A few years ago I was an avid Google user. I was deeply embedded in the Google ecosystem and used their products everywhere. I used Gmail for email, Google Calendar and Contacts for PIM, YouTube for entertainment, Google Newsstand for news, Android for mobile, and Chrome as my web browser.

I would upload all of my family photos to Google Photos and all of my personal documents to Google Drive (which were all in Google Docs format). I used Google Domains to register my domain names for websites where I would keep track of my users using Google Analytics and monetize them using Google AdSense.

I used Google Hangouts (one of Google’s previous messaging plays) to communicate with friends and family and Google Wallet (with debit card) to buy things online and in-store.

My home is covered with Google Homes (1 in my office, 1 in my bedroom, 1 in the main living area) which I would use to play music on my Google Play Music subscription and podcasts from Google Podcasts.

I have easily invested thousands of dollars into my Google account to buy movies, TV shows, apps, and Google hardware devices. This was truly the Google life.

Then one day, I received an email from Google that changed everything.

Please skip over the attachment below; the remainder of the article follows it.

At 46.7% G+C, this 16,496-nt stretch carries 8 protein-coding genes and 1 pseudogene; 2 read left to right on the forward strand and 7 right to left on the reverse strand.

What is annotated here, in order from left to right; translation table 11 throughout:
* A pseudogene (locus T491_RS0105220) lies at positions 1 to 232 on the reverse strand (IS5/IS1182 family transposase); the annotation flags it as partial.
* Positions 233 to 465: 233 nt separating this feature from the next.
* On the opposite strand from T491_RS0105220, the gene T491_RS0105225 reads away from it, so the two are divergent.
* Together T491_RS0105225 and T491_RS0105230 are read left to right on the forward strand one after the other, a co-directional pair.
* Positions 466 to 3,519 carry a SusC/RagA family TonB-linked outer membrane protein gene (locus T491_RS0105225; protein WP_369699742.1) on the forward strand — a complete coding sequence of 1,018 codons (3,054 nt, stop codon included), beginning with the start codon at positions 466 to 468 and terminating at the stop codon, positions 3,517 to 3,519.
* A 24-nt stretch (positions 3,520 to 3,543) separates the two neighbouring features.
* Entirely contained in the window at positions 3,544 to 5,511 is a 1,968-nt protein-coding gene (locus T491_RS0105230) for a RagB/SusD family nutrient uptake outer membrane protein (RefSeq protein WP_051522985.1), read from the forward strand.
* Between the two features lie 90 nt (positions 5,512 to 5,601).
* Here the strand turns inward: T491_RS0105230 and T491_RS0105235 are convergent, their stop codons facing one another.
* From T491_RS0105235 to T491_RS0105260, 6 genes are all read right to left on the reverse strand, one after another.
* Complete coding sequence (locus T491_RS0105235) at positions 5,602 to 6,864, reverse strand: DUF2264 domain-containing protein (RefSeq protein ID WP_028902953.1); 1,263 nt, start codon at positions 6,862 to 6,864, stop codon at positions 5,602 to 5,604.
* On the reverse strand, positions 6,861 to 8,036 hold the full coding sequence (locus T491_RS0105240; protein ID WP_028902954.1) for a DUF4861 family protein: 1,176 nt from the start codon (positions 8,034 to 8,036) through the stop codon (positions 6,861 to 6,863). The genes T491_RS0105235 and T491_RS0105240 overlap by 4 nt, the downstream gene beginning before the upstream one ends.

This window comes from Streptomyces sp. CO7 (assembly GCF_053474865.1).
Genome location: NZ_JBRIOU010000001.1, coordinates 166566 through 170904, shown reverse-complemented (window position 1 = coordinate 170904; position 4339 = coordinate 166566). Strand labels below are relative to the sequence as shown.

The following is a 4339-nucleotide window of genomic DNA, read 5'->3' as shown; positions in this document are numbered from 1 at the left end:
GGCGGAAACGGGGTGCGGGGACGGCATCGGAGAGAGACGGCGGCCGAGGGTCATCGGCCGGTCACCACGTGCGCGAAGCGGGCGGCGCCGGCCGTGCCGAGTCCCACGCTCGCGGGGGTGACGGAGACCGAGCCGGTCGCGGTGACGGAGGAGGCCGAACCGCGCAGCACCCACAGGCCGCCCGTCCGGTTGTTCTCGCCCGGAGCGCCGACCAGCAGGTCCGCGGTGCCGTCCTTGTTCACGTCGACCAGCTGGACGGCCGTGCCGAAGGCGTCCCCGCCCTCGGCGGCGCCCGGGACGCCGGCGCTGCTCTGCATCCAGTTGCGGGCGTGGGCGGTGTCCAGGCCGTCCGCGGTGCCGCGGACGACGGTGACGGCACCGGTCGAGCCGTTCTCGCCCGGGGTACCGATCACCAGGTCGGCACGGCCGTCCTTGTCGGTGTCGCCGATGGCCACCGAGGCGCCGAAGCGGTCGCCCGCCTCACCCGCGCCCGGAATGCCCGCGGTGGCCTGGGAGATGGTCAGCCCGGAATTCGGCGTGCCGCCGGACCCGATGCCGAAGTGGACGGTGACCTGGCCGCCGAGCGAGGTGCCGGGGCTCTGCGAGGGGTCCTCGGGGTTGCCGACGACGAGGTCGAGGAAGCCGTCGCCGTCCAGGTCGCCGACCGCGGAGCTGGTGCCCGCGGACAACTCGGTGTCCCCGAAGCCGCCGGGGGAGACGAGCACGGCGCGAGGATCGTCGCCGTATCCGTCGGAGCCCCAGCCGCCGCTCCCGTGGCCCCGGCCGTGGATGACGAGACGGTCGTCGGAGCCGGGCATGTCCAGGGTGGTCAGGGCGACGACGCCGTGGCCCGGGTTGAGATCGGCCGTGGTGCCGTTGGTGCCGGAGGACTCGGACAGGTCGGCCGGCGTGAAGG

“Your account has been suspended”

Just the thing you want to wake up to in the morning. An email from Google saying that your account has been suspended due to a perceived Terms of Use violation. No prior warning. No appeals process. No number to call. Trying to sign in to your Google account yields an error and all of your connected devices are signed out. All of your Google data, your photos, emails, contacts, calendars, purchased movies and TV shows. All gone.

I nearly had a heart attack, until I saw that the Google account that had been suspended was in fact not my main personal Google account, but a throwaway Gmail account that I created years prior for a project. I hadn’t touched the other account since creation and forgot it existed. Apparently my personal Gmail was listed as the recovery address for the throwaway account and that’s why I received the termination email.